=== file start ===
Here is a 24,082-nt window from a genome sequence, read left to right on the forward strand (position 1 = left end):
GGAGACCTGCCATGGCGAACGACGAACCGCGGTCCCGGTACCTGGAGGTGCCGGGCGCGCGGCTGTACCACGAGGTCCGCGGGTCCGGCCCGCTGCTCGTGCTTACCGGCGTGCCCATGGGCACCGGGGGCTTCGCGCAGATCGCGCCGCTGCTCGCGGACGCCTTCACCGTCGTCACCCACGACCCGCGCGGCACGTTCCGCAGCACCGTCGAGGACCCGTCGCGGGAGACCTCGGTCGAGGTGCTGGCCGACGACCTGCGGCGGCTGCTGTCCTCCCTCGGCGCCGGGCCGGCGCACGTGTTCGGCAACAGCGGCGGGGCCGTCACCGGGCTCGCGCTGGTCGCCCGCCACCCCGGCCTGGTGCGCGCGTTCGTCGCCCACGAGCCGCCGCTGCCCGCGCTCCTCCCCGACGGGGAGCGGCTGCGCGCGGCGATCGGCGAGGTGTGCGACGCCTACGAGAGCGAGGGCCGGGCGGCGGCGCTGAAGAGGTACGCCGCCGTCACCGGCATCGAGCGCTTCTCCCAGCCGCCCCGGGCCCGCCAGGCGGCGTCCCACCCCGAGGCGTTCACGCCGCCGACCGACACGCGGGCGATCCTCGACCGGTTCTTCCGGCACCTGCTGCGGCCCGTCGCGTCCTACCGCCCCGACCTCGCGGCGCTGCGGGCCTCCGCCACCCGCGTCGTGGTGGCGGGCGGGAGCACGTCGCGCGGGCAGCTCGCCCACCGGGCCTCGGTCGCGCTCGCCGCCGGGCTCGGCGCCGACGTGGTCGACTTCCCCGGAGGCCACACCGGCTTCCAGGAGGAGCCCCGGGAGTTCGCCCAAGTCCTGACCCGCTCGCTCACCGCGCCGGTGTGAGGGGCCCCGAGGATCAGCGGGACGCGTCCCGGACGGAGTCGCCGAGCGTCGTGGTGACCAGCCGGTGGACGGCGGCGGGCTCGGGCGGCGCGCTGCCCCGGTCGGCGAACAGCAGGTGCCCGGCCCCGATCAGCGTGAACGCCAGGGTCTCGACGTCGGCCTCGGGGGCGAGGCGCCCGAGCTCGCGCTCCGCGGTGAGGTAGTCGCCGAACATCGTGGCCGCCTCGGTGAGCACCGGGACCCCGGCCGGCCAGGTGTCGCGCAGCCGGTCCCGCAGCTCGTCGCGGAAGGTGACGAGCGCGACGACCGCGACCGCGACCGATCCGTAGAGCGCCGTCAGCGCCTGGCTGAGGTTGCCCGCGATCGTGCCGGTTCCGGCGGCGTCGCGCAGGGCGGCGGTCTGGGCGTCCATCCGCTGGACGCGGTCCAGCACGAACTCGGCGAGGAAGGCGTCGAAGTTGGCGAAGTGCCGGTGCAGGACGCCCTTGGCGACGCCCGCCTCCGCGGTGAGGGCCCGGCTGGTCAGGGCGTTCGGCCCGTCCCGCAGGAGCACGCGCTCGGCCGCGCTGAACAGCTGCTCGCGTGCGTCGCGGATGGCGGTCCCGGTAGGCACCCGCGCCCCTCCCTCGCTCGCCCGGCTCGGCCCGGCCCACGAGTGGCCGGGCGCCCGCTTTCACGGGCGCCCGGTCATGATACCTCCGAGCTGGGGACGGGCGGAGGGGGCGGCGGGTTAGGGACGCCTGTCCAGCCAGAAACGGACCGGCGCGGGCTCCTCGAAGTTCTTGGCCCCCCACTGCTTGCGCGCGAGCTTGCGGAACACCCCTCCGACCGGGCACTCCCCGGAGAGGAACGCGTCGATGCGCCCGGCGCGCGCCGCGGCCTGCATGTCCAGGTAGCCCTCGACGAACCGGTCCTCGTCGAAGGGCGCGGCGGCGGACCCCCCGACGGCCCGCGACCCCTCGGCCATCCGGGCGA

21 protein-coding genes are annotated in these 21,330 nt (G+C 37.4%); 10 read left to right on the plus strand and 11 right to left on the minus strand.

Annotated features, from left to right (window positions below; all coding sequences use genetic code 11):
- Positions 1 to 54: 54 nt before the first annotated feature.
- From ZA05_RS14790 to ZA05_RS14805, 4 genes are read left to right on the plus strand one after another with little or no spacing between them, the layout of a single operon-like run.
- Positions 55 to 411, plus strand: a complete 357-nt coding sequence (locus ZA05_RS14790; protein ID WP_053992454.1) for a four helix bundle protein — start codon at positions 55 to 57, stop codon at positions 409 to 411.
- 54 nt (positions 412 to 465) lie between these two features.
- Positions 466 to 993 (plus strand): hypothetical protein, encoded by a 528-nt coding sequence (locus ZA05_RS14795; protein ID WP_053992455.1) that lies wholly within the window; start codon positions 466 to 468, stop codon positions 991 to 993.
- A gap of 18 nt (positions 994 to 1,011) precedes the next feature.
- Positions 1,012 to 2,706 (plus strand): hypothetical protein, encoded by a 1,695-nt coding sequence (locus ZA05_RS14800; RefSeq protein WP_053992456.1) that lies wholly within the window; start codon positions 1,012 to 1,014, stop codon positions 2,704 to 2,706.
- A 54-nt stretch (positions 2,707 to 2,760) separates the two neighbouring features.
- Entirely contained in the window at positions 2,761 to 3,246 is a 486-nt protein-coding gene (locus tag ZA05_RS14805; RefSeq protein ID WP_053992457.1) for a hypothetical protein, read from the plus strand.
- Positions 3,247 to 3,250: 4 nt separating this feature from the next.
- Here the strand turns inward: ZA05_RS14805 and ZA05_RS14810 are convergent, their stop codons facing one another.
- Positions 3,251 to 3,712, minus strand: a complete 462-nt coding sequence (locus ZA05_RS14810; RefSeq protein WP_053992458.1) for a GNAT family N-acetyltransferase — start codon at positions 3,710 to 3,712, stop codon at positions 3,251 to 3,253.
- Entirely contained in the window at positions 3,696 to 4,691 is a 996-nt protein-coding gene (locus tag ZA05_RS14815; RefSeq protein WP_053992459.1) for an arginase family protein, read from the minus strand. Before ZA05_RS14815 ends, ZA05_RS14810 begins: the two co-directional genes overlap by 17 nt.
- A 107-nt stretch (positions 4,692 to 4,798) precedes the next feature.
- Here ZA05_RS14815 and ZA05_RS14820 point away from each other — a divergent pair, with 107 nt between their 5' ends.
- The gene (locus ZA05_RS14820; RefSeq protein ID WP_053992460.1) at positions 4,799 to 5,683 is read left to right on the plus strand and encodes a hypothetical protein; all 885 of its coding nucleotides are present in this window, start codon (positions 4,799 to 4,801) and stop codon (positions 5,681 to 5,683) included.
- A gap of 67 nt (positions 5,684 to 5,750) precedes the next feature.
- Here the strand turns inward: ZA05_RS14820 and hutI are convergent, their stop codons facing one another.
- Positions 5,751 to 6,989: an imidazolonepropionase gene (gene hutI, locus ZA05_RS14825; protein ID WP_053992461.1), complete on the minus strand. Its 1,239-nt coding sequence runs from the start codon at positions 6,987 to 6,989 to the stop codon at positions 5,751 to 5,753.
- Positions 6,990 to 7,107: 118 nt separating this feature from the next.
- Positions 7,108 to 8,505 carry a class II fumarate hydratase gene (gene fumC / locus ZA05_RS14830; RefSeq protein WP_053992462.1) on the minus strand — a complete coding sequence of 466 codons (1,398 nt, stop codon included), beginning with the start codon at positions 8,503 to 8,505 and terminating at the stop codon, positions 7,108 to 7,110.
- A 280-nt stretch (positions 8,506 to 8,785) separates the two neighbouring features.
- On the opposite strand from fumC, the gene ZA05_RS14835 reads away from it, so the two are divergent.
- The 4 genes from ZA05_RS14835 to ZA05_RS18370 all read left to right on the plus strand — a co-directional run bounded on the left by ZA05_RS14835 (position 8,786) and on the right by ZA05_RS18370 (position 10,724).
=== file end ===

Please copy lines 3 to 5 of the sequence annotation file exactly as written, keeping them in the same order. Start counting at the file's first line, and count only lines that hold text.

21 protein-coding genes are annotated in these 21,330 nt (G+C 37.4%); 10 read left to right on the plus strand and 11 right to left on the minus strand.

Annotated features, from left to right (window positions below; all coding sequences use genetic code 11):
- Positions 1 to 54: 54 nt before the first annotated feature.